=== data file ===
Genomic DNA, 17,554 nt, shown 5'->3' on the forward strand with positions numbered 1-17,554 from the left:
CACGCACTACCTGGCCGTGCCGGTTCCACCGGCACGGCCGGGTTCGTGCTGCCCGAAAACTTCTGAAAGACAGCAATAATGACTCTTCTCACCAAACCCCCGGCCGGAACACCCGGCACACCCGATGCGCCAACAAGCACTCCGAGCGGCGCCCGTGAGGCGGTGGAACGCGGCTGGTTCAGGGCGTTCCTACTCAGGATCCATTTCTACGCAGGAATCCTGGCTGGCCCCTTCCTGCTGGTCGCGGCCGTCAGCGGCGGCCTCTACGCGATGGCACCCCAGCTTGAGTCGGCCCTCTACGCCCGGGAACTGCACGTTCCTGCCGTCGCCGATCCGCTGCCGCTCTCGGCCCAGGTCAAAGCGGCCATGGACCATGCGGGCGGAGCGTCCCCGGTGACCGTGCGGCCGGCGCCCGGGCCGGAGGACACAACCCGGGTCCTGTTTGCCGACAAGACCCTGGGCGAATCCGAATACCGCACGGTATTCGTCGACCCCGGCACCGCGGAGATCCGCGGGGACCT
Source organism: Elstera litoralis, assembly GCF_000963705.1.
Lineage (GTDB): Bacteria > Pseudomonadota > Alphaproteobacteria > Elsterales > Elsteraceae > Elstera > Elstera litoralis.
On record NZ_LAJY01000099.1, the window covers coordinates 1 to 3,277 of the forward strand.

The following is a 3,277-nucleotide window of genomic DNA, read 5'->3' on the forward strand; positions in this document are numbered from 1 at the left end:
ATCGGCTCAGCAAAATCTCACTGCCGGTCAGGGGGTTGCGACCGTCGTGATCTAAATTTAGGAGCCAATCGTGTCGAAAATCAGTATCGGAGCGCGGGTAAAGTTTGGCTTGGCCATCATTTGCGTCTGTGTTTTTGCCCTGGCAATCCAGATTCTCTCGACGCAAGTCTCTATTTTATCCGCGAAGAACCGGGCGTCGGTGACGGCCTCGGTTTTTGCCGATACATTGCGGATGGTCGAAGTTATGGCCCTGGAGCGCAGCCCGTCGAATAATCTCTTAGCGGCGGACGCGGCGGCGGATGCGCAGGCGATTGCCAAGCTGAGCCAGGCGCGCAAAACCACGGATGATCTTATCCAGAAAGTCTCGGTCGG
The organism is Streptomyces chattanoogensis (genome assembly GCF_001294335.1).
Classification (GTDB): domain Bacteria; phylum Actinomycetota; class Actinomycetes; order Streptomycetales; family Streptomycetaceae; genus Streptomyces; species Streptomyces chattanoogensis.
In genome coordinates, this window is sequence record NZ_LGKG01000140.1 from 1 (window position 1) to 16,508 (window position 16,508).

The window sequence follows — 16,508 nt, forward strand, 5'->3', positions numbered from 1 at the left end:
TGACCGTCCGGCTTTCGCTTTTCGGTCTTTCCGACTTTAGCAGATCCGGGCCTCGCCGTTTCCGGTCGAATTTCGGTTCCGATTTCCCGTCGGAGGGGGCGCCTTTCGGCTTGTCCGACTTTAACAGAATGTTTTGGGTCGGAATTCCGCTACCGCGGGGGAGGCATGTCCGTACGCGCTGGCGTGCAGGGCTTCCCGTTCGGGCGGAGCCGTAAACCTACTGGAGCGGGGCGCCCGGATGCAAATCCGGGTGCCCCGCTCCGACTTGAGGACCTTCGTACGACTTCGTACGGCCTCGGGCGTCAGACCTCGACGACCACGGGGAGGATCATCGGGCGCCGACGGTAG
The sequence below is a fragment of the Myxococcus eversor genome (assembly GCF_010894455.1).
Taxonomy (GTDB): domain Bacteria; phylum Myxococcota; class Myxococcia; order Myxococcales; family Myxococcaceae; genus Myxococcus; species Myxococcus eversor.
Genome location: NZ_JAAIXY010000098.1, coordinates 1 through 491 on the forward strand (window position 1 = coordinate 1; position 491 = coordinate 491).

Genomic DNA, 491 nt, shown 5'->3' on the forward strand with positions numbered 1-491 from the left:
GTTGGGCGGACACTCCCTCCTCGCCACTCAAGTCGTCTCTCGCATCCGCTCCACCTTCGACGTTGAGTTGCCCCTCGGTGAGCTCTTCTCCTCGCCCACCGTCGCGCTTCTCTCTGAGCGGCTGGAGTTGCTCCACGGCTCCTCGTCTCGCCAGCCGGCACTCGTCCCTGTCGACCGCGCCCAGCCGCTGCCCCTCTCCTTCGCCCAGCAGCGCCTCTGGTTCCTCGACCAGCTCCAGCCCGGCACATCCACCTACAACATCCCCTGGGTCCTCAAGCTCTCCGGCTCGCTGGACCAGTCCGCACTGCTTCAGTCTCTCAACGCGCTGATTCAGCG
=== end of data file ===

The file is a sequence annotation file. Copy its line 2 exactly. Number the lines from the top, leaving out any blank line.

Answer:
CACGCACTACCTGGCCGTGCCGGTTCCACCGGCACGGCCGGGTTCGTGCTGCCCGAAAACTTCTGAAAGACAGCAATAATGACTCTTCTCACCAAACCCCCGGCCGGAACACCCGGCACACCCGATGCGCCAACAAGCACTCCGAGCGGCGCCCGTGAGGCGGTGGAACGCGGCTGGTTCAGGGCGTTCCTACTCAGGATCCATTTCTACGCAGGAATCCTGGCTGGCCCCTTCCTGCTGGTCGCGGCCGTCAGCGGCGGCCTCTACGCGATGGCACCCCAGCTTGAGTCGGCCCTCTACGCCCGGGAACTGCACGTTCCTGCCGTCGCCGATCCGCTGCCGCTCTCGGCCCAGGTCAAAGCGGCCATGGACCATGCGGGCGGAGCGTCCCCGGTGACCGTGCGGCCGGCGCCCGGGCCGGAGGACACAACCCGGGTCCTGTTTGCCGACAAGACCCTGGGCGAATCCGAATACCGCACGGTATTCGTCGACCCCGGCACCGCGGAGATCCGCGGGGACCT